When you start up a small freight business, you can focus on the needs of shipping companies and distributors without the vast amounts of expenses that larger companies have. Starting up your own small freight company involves satisfying all state-owned business conditions, acquiring a U.S. Department of Transportation Licensing Permit, and making the right connections to succeed.
Here, we look at some other things that you need to take into consideration when setting up a small freight business.
Have you got a business plan?
Develop a business plan that outlines your experience, your company’s objectives, and vision, and how you intend to make money. Define the gaps between the cost of doing business and your earnings. You need to consider what you will do if there is a cash flow issue in your business – many opt for freight bill factoring to keep them ticking over until invoices are paid. Look at your long term plan; what do you want to be doing in five to seven years? You also need to think about marketing strategies and client acquisition.
How are you going to structure your business?
Speak to a lawyer or an accountant about the best business framework to shield you and your personal assets from liability and litigation. The most popular options are limited liability companies and corporations. Establish the business by declaring the structure and the name of the business through your Secretary of State.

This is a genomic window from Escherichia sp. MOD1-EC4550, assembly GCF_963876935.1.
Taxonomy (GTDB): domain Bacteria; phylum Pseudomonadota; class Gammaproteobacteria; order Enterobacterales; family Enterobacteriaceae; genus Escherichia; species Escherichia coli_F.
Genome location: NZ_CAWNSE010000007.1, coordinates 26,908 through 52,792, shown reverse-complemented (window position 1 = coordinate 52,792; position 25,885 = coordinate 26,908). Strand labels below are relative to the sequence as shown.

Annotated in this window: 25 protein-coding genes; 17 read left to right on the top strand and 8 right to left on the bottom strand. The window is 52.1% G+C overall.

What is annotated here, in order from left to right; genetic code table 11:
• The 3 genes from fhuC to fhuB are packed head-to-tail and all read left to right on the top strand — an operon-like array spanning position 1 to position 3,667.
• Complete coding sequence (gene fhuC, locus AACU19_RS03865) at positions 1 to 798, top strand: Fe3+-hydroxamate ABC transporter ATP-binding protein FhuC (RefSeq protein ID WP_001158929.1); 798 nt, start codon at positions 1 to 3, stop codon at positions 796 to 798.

Have you registered and organized your taxes?
You need to make sure that you pay the appropriate fees and receive the entity documents of the company from the state. Use the details in these documents to secure a federal tax identification number from the IRS. Your business will need this number to access any banking, credit, or payroll services.
As a freight carrier, you must also register for the Unified Carrier Registration and pay a $76 annual fee. This federal requirement is mandatory for freight carriers and brokers.
How are you going to finance your business?
While a small scale company is not going to have the same overheads as the larger ones, a freight business is still going to be expensive to set up, so knowing how you are going to fund it is essential.
A brand new 18-wheeler with a trailer could cost more than $180,000. Although financing options are available at dealerships, if you intend to have more than one truck or trailer, you might want to think about a small business loan.
How will you network and market your business?
As a small freight company, a lot of your business will be dealing with shippers and carriers for surplus loads from their usual contracts. Speak to brokers who serve as middlemen for some of these contracts and get on their lists. Transfer freight on time and on budget with no damages to establish a positive reputation and earn repeat business. Set up a website and create an online presence.
Setting up a small freight business takes time, effort, and considerable capital, but once it is up and running, you will soon start to reap the rewards.